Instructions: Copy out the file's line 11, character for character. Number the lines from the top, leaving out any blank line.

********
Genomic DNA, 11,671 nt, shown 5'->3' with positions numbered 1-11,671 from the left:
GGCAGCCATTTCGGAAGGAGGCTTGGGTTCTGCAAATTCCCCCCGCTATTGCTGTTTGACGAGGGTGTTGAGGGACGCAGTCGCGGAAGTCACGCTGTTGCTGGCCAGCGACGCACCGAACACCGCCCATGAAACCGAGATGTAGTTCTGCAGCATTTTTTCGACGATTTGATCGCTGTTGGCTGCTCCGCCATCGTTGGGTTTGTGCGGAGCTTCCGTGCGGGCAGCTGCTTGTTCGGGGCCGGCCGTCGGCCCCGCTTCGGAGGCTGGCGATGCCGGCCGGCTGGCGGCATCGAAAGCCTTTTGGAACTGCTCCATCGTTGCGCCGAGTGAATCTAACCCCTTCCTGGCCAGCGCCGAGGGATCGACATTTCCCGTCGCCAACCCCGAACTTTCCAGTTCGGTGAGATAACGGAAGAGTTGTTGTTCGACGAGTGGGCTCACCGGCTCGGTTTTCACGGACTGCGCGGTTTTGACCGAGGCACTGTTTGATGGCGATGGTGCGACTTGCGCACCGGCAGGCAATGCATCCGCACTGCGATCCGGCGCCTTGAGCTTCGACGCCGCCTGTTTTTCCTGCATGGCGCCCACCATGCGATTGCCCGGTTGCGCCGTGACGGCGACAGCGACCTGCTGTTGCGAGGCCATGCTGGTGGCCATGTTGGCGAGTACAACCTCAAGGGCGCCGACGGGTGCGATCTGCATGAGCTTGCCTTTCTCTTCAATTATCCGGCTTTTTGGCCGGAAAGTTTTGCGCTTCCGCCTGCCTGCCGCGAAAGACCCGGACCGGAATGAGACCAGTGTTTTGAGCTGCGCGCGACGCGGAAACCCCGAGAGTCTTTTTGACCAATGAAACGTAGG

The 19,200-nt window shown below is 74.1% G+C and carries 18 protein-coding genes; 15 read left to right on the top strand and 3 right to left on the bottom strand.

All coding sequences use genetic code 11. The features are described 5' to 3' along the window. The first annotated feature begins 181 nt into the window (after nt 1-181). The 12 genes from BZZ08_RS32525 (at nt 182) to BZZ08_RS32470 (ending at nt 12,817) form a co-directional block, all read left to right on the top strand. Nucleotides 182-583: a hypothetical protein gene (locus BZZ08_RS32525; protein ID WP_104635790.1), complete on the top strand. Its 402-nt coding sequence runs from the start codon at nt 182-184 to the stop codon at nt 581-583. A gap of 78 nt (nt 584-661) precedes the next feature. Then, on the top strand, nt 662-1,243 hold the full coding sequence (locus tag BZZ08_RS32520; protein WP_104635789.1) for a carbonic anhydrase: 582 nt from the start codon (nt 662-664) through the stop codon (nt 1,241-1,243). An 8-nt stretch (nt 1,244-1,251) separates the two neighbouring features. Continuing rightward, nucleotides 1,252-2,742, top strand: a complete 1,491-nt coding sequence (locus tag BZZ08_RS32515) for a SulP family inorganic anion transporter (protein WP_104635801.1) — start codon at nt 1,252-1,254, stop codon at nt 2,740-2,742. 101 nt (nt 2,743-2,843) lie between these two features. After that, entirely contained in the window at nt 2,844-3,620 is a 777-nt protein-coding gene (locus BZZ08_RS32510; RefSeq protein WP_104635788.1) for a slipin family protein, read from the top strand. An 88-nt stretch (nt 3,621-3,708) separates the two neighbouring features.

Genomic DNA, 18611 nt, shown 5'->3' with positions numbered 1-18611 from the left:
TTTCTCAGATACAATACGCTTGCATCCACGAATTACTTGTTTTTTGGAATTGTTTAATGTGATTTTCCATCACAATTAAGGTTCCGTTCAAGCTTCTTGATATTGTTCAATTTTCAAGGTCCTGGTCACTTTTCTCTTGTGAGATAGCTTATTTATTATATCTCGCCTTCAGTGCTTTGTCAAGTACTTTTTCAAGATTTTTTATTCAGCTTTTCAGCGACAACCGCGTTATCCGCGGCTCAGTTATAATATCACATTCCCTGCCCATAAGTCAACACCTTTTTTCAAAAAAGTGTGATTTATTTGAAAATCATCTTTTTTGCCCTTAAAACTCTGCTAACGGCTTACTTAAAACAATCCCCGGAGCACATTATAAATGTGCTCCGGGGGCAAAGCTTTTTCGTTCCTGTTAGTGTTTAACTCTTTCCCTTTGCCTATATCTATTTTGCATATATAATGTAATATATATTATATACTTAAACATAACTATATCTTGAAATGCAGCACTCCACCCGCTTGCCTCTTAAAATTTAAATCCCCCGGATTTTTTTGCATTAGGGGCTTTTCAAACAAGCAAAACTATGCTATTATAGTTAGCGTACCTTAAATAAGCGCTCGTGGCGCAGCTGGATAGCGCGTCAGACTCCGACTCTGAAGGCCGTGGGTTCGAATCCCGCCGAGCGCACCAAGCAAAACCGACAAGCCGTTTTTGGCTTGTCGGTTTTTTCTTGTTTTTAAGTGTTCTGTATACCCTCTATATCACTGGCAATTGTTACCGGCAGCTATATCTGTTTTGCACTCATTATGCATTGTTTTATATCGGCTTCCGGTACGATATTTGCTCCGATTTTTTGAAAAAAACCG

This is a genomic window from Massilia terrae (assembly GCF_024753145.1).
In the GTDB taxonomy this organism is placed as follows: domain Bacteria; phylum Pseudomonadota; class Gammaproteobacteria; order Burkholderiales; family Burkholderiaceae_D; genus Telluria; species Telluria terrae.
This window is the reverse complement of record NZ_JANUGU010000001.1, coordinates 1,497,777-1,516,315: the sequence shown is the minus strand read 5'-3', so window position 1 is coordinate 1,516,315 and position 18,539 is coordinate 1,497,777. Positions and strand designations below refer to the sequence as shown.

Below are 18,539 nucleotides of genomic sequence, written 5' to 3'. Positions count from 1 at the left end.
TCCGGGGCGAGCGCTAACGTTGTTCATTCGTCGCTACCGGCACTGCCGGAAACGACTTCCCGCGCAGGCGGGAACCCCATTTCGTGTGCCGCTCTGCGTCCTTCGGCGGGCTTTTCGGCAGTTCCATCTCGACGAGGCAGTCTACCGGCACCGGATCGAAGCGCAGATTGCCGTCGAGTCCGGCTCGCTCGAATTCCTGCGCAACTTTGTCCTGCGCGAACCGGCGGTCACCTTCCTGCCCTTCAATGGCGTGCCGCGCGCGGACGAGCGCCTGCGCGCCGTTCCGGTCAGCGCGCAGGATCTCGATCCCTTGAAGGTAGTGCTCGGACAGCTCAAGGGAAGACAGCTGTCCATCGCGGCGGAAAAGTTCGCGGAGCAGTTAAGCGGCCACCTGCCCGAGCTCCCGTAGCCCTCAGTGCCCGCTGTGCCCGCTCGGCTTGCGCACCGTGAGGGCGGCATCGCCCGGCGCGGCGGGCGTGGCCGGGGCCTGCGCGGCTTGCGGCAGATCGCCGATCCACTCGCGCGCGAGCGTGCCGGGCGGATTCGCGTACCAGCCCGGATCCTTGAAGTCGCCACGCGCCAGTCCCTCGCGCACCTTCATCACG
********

TCCGGGGCGAGCGCTAACGTTGTTCATTCGTCGCTACCGGCACTGCCGGAAACGACTTCCCGCGCAGGCGGGAACCCCATTTCGTGTGCCGCTCTGCGTCCTTCGGCGGGCTTTTCGGCAGTTCCATCTCGACGAGGCAGTCTACCGGCACCGGATCGAAGCGCAGATTGCCGTCGAGTCCGGCTCGCTCGAATTCCTGCGCAACTTTGTCCTGCGCGAACCGGCGGTCACCTTCCTGCCCTTCAATGGCGTGCCGCGCGCGGACGAGCGCCTGCGCGCCGTTCCGGTCAGCGCGCAGGATCTCGATCCCTTGAAGGTAGTGCTCGGACAGCTCAAGGGAAGACAGCTGTCCATCGCGGCGGAAAAGTTCGCGGAGCAGTTAAGCGGCCACCTGCCCGAGCTCCCGTAGCCCTCAGTGCCCGCTGTGCCCGCTCGGCTTGCGCACCGTGAGGGCGGCATCGCCCGGCGCGGCGGGCGTGGCCGGGGCCTGCGCGGCTTGCGGCAGATCGCCGATCCACTCGCGCGCGAGCGTGCCGGGCGGATTCGCGTACCAGCCCGGATCCTTGAAGTCGCCACGCGCCAGTCCCTCGCGCACCTTCATCACG